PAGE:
I have mentioned dodging and burning before, but usually in the context of black & white images. Dodging and burning is much more general than that these days. They are techniques that should be known by all photographers.
We usually think of dodging and burning as something associated with black & white photography. This is because this is where they were invented and first applied. Ansel Adams and the masters before him used dodging and burning extensively to achieve the artistic look they wanted.
The technique has its roots in the chemical darkroom. Photographers discovered that during the sometimes minutes long exposure of a print, they could change the tonal values of the print by withholding or adding light to selected areas.
Remember that these black & white processes were built around negatives. That is, on the print material, the more light it receives the darker the area is and the less light it receives, the lighter it it. In the limit no light at all will give the white base of the paper.
Hence the origins of the names. The printer (a person creating a darkroom print) might use a small tool, usually a circular or oval shaped piece of paper on a stick, to shield a region from some of the light. This holding back some light was called dodging. It made the dodged region of the print lighter. The printer could also add light to a region, usually by cutting a small hole in a sheet of paper and using it to shield everything except the hole from the light. This was called burning. It made the region receiving extra light darker.
In today’s digital processing, the terms are archaic. I remember them by thinking that burning sounds like it would make it darker. They might better be called just lightening and darkening. In my LIghtroom process, I call these layers just “light” and “dark”.
What are they now?
In the more general sense, dodging and burning are a means of selectively changing the tonal intensities or other properties of regions of an image. We can do this in great detail now and it is not at all limited to black & white images.
I am fairly confident in saying that all images you see a professional fine art photographer print use dodging and burning. The artist may spend hours tweaking the relationships. It is so easy now and we have so much control relative to the chemical darkroom days that it would almost be foolish not to. It would be passing up a great opportunity to enhance the visual experience for your viewers.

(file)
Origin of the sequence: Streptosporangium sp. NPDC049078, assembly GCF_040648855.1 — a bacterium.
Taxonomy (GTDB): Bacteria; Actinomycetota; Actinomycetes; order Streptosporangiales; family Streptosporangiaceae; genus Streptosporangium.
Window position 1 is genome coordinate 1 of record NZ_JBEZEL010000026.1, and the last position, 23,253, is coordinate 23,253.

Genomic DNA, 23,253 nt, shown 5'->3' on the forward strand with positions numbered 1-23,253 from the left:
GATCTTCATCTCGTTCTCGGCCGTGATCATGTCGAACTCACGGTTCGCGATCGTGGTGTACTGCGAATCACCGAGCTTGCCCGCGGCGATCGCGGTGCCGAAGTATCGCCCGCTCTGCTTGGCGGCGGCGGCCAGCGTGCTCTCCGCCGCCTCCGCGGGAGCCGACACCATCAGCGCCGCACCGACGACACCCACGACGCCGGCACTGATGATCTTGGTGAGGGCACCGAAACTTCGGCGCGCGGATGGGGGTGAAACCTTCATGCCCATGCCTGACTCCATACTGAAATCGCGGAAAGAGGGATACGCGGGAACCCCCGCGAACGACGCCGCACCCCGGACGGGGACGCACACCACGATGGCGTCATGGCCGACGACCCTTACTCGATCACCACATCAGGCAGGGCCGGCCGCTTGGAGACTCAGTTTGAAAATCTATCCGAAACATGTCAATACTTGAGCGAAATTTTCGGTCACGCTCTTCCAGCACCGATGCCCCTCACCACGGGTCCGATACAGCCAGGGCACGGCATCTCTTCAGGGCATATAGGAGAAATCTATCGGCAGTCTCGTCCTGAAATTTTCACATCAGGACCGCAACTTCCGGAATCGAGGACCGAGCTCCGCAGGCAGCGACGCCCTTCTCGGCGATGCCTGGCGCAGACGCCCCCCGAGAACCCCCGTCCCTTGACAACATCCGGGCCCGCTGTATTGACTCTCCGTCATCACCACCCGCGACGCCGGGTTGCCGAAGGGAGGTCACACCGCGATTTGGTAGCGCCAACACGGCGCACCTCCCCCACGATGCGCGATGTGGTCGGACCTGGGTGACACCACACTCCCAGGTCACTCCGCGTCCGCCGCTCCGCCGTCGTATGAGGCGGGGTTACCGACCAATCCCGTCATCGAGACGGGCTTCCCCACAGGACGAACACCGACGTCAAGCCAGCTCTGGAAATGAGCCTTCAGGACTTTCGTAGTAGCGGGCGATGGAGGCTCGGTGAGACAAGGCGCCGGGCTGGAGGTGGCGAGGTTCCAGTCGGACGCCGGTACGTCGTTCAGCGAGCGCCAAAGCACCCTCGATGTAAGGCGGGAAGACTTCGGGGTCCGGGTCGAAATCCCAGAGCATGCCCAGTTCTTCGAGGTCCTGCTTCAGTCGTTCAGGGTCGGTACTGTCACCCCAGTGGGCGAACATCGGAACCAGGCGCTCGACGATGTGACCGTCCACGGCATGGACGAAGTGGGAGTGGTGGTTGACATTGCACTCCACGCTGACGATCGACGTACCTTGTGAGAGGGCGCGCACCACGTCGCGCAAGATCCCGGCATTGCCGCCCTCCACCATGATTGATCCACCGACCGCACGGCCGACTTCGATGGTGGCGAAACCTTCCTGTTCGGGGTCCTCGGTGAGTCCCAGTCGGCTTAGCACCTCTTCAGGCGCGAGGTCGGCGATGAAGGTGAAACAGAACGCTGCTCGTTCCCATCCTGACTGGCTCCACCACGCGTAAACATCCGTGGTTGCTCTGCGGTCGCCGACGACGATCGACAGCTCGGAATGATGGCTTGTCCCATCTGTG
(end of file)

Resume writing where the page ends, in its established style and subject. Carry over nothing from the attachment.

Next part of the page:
Digital post processing
Virtually all software tools that photographers use have the ability to selectively adjust tones in regions. The different tools may use their own names for it, but they all do about the same thing. I will discuss Lightroom Classic and Photoshop since I am familiar with them.
Since we edit on a computer using software tools, we are no longer limited to it being a real-time “performance” in the darkroom. Artists back in the day had to repeat the lengthy dodging and burning process for each print. Now we can do it once to create our “digital negative”. Editing becomes a pleasant creative process we can enjoy in our office with a nice glass of wine and some relaxing music playing.
And because we are no longer limited to black and white and chemical processes, the range of what we can adjust is greatly increased. We use the same techniques to selectively adjust colors and sharpness and contrast. It is even almost trivial to remove distracting elements.
It’s a great time to be to be a photographer!
Ah, a marketing blunder by Adobe. Renaming “Lightoom” to “Lightroom Classic” was an affront to photographers and a thinly disguised attempt to push most users to the (reduced capability) online version. Thanks. Now that I have that off my chest let me just say that I will call the product just “Lightroom”. Know that I mean the desktop version where I have all my images stored locally.
That out of the way, Lightroom is a fantastic product that is vitally important to a large percentage of photographers. It is where we store and catalog and search for and edit our image library.